VR CAVE ushers in a virtual future for engineeringResearch news
Walking inside a virtual jet engine to “see” potential design flaws is just one possibility offered by the virtual reality (VR) CAVE within Deakin’s new state-of-the-art engineering facility.
Being inside a Cave Automated Virtual Environment (CAVE) is like nothing else, explained Deakin mechatronics expert, Dr Ben Horan, who designed the lab.
“Imagine being inside a twenty-five cubic metre area where you are surrounded by 3D virtual reality and you can see, hear and touch everything in the environment. Users will be able to move around and through models of new designs, such as machinery, prototypes, buildings, or even human scenarios, at any scale, depending on the nature of the project.”
“The potential applications of this technology are only limited by our imaginations,” enthused Dr Horan.
The VR CAVE will be based within the Centre for Advanced Design in Engineering Training (CADET), which is to be launched at the Waurn Ponds campus this year. It is set to offer some of the best future-focused engineering and design facilities in any Australian university - and the most advanced in regional Australia.
A partnership between Deakin University and the Australian Government, CADET will feature more than $6 million worth of cutting edge technologies and specialist learning aids - representing the pinnacle of engineering education within Australia.
Focused on digital manufacturing, rapid prototyping, 3D printing, modelling and visualisation technologies, CADET will enable students, researchers and industry to experience and master the tools and techniques that will create the next generation of Australian manufacturing.
It will also link secondary, VET and tertiary education through special on-campus programs that will help to build aspirations for a career in the industry.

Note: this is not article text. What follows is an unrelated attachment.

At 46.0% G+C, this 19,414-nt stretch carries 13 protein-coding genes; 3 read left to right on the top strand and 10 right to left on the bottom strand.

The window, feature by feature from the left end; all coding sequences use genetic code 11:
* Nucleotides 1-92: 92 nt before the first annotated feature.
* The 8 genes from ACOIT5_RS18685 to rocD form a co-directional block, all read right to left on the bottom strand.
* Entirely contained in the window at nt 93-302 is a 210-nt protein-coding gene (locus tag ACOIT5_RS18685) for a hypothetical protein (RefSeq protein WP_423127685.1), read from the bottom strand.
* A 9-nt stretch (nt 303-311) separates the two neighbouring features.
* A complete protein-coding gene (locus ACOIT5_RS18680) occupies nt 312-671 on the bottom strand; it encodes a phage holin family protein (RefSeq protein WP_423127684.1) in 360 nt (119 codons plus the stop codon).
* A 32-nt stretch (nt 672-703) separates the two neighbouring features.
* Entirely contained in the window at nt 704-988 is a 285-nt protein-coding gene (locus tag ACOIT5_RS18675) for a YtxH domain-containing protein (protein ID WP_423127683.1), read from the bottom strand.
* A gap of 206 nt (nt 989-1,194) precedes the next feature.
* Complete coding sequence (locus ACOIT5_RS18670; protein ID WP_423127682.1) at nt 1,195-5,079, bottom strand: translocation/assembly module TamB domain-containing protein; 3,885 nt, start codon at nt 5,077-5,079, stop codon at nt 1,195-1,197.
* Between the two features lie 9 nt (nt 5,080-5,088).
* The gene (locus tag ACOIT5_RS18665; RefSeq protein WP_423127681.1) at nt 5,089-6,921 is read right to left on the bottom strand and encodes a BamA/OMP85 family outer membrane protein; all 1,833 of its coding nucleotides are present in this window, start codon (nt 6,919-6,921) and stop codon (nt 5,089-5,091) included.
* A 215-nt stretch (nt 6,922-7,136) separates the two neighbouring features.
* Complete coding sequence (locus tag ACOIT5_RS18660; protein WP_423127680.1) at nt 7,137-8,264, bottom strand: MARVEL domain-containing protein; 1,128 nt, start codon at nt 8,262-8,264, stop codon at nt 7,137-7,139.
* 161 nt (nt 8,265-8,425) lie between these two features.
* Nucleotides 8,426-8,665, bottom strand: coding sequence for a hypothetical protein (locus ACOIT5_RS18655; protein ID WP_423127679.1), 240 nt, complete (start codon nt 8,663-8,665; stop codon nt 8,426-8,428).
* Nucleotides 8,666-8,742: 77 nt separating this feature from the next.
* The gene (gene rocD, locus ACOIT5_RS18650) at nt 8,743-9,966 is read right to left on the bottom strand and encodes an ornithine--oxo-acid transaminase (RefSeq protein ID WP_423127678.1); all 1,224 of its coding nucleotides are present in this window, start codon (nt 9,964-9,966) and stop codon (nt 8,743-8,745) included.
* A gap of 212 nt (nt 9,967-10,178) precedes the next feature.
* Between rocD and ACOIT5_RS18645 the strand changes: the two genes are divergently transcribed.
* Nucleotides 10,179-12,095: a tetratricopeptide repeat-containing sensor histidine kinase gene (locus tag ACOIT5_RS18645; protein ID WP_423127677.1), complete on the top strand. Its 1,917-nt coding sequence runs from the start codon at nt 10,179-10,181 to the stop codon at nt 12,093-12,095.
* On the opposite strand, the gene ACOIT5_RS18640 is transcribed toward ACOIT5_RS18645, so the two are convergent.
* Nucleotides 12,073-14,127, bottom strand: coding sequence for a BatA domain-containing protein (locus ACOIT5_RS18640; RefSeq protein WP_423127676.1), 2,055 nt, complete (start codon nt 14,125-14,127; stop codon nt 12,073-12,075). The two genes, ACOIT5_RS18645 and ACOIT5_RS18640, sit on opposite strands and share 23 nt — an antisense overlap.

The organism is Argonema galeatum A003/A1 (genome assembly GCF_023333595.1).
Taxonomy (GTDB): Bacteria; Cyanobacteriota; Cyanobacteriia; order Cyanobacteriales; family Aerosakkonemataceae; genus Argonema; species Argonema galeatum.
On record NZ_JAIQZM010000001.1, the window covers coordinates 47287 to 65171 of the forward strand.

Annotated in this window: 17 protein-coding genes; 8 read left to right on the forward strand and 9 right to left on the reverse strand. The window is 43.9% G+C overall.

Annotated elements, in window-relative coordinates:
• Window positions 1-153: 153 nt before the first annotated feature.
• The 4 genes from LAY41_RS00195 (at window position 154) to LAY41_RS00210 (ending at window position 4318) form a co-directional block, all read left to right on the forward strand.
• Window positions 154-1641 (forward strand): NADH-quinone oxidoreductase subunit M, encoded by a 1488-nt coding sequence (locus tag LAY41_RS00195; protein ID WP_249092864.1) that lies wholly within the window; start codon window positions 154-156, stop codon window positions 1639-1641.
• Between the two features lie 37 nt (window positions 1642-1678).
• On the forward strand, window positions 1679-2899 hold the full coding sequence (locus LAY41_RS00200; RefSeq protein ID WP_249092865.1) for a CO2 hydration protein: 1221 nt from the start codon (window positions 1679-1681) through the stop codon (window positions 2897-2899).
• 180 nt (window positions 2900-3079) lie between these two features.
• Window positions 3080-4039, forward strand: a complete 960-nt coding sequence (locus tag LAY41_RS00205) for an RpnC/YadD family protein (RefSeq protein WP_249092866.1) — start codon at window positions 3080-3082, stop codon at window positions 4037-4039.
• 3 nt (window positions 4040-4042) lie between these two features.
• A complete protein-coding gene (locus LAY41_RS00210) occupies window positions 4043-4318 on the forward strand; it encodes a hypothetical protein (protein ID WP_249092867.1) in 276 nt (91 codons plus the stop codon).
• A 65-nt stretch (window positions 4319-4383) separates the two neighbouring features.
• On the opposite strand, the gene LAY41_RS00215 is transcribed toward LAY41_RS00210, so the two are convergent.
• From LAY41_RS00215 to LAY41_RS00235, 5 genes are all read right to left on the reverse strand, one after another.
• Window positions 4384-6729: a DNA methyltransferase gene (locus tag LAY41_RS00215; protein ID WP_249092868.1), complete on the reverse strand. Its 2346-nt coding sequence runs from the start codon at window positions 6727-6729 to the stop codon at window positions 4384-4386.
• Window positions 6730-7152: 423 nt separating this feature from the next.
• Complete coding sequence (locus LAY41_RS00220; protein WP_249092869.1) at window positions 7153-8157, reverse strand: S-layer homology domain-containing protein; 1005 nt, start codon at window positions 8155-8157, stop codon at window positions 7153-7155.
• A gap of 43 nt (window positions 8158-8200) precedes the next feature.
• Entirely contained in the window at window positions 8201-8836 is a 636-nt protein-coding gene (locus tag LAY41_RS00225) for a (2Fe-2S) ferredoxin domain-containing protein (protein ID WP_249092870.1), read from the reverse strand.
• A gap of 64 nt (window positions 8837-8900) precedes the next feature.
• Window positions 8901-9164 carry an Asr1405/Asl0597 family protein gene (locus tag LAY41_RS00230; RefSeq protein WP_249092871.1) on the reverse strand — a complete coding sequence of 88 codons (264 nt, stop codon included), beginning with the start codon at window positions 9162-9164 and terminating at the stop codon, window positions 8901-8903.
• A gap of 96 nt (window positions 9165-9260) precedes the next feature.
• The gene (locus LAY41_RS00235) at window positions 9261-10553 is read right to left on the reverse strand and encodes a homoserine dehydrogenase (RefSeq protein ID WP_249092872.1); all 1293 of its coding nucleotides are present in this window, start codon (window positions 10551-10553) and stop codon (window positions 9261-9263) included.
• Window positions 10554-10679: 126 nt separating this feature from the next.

Dr Horan explained that the VR CAVE will complement a suite of high tech simulation labs at Deakin, including the Motion.Lab, which focusses on human motion, and the Universal Motion Simulator, which allows researchers to study high speed scenarios, particularly in the design space and in collaboration with aerospace, defence and automotive industries.
“What makes our CAVE unique is that we have designed it to be versatile enough to support a wide range of research applications through the integration of an array of cutting edge technologies,” he said.
“The VR CAVE offers high realism and high resolution. It is totally immersive, with full peripheral vision. For instance, you could be physically exploring the inside of an aircraft design and not only be able to visualise in high resolution 3D vision, but, through haptics technology, be able to use your hands to touch and feel the various components of the aircraft interior - all before the creation of any physical prototype.”
Technologies such as virtual reality and 3D scanning are currently transforming design and construction processes, he explained, allowing creative design solutions to be developed almost seamlessly from imagination, to reality, to manufacture, in a single journey.
“Instead of computer aided design, for instance, engineers and designers can now use 3D scanners to scan in existing products and then refine the design within immersive virtual reality to create virtual prototypes, without the expense of manufacturing them,” he said.
“The potential applications for the technology are endless, whether it be training operators how to work in hazardous environments, such as bushfires, from the safety of the CAVE, training technicians to assemble new devices, helping aerospace engineers to design aircraft parts, or allowing walk-throughs of yet-to-be constructed buildings.”
“We are looking forward to working closely with industry partners to explore the potential of this technology and help develop new commercial opportunities.”